Published by Kunsthalle Bern, Bern, 1965, 63 pages (colour & b/w ill.), 18.5 × 24 cm, EnglishPrice: €18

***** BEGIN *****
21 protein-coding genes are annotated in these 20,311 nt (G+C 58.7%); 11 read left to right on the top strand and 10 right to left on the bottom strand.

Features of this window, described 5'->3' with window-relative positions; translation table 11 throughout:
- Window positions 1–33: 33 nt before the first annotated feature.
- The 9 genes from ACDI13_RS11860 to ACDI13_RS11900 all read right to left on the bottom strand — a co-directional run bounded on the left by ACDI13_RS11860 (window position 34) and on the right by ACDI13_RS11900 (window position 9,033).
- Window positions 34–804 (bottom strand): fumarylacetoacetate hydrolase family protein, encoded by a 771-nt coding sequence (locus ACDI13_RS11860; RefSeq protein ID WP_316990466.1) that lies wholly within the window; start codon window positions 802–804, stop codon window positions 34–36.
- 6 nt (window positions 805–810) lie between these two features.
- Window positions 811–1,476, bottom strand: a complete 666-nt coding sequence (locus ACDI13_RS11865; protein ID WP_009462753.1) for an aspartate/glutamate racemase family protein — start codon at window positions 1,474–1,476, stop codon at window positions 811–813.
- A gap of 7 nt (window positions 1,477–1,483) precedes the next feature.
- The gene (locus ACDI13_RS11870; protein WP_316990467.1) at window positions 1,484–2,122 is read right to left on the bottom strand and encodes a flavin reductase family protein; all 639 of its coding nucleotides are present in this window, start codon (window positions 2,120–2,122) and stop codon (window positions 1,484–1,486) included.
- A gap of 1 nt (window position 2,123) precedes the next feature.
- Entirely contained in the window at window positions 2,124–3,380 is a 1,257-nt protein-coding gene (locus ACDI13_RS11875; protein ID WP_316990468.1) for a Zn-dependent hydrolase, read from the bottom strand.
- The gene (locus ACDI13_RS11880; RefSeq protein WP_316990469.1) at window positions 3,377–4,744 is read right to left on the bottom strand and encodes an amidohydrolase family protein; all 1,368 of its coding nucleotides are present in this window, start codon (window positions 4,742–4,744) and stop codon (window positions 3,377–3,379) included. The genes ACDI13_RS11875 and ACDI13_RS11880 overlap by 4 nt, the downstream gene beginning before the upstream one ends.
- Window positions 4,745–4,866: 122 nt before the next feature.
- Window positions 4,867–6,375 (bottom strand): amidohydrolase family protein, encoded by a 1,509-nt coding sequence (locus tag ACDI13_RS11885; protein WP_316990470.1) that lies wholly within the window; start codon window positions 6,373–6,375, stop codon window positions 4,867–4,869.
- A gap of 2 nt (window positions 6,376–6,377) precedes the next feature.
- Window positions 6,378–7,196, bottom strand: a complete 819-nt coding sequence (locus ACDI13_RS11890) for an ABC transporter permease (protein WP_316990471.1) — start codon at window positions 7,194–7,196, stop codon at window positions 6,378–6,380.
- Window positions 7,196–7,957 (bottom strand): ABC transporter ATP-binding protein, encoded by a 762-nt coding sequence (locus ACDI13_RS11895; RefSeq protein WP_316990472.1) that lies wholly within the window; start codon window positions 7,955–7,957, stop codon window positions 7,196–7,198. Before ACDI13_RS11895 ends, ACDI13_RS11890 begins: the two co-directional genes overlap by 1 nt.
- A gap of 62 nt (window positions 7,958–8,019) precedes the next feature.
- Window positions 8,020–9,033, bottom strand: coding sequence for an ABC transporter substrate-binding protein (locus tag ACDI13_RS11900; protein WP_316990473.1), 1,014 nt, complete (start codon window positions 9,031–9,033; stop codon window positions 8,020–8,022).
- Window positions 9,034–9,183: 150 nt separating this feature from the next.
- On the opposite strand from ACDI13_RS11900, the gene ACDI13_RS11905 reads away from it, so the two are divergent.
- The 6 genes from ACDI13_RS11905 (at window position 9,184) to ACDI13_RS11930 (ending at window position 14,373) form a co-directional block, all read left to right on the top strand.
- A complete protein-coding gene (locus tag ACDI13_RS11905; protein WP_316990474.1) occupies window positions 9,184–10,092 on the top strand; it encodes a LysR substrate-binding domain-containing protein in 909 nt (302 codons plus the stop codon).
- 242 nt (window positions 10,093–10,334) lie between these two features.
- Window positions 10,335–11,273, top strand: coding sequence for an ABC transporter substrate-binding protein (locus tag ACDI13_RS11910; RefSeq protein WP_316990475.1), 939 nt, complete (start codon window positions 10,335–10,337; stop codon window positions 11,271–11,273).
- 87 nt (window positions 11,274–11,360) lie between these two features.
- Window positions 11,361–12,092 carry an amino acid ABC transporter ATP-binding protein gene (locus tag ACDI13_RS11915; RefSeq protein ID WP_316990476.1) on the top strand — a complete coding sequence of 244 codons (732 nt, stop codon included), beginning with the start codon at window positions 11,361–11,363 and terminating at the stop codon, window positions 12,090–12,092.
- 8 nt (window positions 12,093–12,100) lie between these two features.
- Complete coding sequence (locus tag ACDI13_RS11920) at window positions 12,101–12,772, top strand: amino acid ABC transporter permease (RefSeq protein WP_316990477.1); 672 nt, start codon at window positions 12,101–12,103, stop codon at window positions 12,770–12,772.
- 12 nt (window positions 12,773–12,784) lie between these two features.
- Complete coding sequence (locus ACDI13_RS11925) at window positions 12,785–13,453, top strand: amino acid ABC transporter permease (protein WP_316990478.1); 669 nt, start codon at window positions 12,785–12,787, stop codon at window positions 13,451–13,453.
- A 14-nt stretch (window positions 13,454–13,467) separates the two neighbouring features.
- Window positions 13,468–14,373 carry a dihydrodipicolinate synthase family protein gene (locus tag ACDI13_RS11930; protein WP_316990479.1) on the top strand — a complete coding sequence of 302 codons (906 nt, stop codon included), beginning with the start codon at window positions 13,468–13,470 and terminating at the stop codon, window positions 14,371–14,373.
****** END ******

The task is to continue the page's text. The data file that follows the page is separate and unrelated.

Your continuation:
In the transition from Symbolism to international modernism that occurred between Ferdinand Hodler and Mondrian, no other Swiss artist succeeded in creating an oeuvre as confident and idiosyncratic as that of Otto Meyer-Amden. Born in 1885 in Bern, Meyer initially trained as a lithographer before attending the School of Arts and Crafts in Zürich. Following a semester at the Academy of Arts in Munich, he joined the Royal Academy of Fine Arts in Stuttgart in 1907, where he studied for a short time under Adolf Hölzel, whose interest in abstract formal principles set him apart from the prevailing naturalism of the time. It was there that he encountered Willi Baumeister and Oskar Schlemmer, with whom he would go on to maintain a close exchange until his death, exerting a strong influence on the pair.